So much for an offseason. By accepting the reigns of the Boston University hockey program, succeeding the inimitable Jack Parker who stepped down after 897 career wins, David Quinn knew his summer was going to be spent either on Commonwealth Avenue, or on the recruiting trail. But the 47-year-old Quinn said he relishes the challenge.
"The good news is you're so busy that you don’t have a chance to sit back and think, 'Wow, I'm replacing Jack Parker, the 40 years he's been here, the success he's had and the standard he's set.' I think if you do think about that, you'll drive yourself nuts," said Quinn with a laugh during a late August interview. "So, I'm going to try to approach it in a manner that I'm very fortunate that I'm inheriting a program that has had a lot of success and is certainly set up to have a lot more success moving forward."
BU opens its regular season Friday against UMass at Agganis Arena.
Quinn sees his role as overseeing a smooth transition for BU hockey, not an abrupt change. "I haven't had a lot of surprises," he said. "Like I said, I was fortunate enough to coach college hockey for a long time. You just don't realize the magnitude of the decisions you're making, and how you're responsible for everything that's going on within the program."
"It's something you're always aware of. You're always trying to make the right decisions. And it's amazing how many people are impacted by your decisions," said Quinn, a 1989 BU graduate. "So you're constantly aware the impact of every decision you make, whether it's an academic issue, a social issue, there's a lot that goes into it. So, at the end of the day, as an assistant coach, you're always making suggestions. As the head coach, you're making decisions."
There's also a transition for Quinn, who is moving from the pro ranks (he was head coach of the Lake Erie Monsters of the American Hockey League, and most recently assistant coach for the Colorado Avalanche) back to the college arena.
"In the pro game, it's very much a business," said the former first round draft choice of the Minnesota North Stars. "You're not as patient in the pro game as you are in the college game. You're more apt to give up on a player at the pro level. But in college, when you have a player, it's your responsibility to make them better, year in and year out. And they're going to be there for four years. You're going to help them grow up. So there's just a whole lot more responsibility when you're coaching at the college level."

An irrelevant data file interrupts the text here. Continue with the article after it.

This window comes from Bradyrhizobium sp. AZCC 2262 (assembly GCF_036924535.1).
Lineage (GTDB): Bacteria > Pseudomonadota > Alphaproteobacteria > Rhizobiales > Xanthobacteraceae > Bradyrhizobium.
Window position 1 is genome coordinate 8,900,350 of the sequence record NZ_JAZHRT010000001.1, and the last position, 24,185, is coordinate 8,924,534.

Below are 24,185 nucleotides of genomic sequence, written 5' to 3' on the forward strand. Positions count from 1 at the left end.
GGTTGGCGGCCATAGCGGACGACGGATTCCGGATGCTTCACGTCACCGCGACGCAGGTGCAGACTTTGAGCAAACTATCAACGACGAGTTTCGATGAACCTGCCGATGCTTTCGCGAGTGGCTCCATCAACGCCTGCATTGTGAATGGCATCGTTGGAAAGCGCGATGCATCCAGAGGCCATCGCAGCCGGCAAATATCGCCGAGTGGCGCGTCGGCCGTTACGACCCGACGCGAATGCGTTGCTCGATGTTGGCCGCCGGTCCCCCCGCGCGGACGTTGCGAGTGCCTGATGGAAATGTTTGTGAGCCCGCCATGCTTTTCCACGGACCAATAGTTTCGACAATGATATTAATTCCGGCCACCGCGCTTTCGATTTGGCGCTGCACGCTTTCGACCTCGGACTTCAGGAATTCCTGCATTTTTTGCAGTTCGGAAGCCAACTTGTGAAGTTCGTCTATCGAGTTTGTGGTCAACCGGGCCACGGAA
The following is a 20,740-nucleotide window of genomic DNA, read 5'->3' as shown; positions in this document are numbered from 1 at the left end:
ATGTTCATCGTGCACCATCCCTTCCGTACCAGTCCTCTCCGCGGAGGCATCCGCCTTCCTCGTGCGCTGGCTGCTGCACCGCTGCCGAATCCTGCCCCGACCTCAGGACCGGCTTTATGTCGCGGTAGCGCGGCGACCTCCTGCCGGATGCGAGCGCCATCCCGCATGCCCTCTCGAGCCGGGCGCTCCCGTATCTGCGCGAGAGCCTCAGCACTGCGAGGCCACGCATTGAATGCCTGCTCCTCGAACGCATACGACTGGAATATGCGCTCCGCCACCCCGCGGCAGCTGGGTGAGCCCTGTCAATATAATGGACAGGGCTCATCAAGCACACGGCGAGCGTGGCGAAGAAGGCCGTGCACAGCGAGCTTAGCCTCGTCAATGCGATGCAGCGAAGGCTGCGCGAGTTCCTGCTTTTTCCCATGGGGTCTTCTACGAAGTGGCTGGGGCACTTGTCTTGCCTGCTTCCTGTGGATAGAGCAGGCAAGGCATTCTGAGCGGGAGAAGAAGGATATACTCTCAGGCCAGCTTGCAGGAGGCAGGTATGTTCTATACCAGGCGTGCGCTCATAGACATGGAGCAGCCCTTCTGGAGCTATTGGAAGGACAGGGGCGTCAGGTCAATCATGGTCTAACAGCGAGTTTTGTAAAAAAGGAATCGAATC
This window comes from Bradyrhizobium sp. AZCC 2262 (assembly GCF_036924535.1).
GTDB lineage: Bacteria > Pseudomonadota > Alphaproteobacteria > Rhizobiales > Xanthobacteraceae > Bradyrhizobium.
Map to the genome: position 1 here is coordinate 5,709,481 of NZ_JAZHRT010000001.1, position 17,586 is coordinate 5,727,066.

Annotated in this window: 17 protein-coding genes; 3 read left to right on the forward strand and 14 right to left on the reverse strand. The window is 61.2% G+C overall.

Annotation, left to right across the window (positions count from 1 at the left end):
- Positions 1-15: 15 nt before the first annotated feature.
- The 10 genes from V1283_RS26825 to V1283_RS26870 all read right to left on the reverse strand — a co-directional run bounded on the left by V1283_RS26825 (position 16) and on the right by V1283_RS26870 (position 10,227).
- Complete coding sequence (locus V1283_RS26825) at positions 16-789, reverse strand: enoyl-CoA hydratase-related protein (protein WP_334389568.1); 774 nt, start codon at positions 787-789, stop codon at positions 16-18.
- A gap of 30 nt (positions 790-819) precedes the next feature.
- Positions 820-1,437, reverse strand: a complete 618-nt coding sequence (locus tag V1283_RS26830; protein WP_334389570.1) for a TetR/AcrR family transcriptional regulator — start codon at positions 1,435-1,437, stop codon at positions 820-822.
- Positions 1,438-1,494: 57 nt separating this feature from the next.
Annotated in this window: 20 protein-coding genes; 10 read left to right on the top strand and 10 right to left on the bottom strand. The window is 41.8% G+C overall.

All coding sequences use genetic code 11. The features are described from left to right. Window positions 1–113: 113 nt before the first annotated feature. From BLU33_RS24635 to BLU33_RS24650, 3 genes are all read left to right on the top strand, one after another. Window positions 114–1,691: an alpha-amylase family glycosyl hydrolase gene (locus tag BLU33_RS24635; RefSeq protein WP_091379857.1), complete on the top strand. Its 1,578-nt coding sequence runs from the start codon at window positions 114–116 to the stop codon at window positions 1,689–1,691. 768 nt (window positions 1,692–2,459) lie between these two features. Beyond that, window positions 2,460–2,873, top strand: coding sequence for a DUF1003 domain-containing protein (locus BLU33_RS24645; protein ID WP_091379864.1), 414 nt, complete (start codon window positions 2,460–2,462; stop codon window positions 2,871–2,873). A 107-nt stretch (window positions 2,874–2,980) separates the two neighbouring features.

Quinn said he likes the team he's inherited at BU, and believes it has the talent to get back to the NCAA tournament. The Terriers narrowly missed out on the NCAAs last year, losing to UMass Lowell in the Hockey East final, 1-0, and missing out on the league's automatic bid.
"I think our greatest strength is in net, which, as a coach, is usually priority No. 1," he said. "We have two guys (Matt O'Connor and Sean Maguire) who have proven they're capable of carrying the load for an extended period of time. They're both in great shape, and having competition is great. So it's reassuring, from a coaching standpoint, that we've got a great situation in net."
The Terriers defense looks stout with Anti Oksanen, Garrett Noonan, and Bruins draft pick Matt Grzelcyk, said Quinn, but a question mark remains at forward. "We've got a lot of new faces up front," he said. "We lost some guys up front who had productive for us offensively, so we're looking to replace them and the freshmen (including NHL draft choices Brendan Collier and Robbie Baillargeon) are going to have plenty opportunity to do that."
"But the key to any team, and I've said this forever, is your success is tied to your returning players," said Quinn. "How good are last year's freshmen going to be as sophomores. Are they going to make that jump? How are the sophomores going to be as juniors? Look at Evan Rodrigues and Casey Hohmann, who had good freshmen years but really made the jump as sophomores. Those are the things that need to happen at BU in order for us to have success."
Asked if he had any specific goals, Quinn didn't hesitate. "Whenever you're at a school like BU, championships is how you measure yourself," he said. "The Hockey East championship is a goal that every team in our league strives for. If you're the best team in Hockey East, I like your chances on the national stage. If we take care of business within our league, we'll take care of business on a national level. So, for me, our goal would be to win Hockey East."
Oh, and you can add ending Boston College's four-year stranglehold on the Beanpot Trophy to the list as well.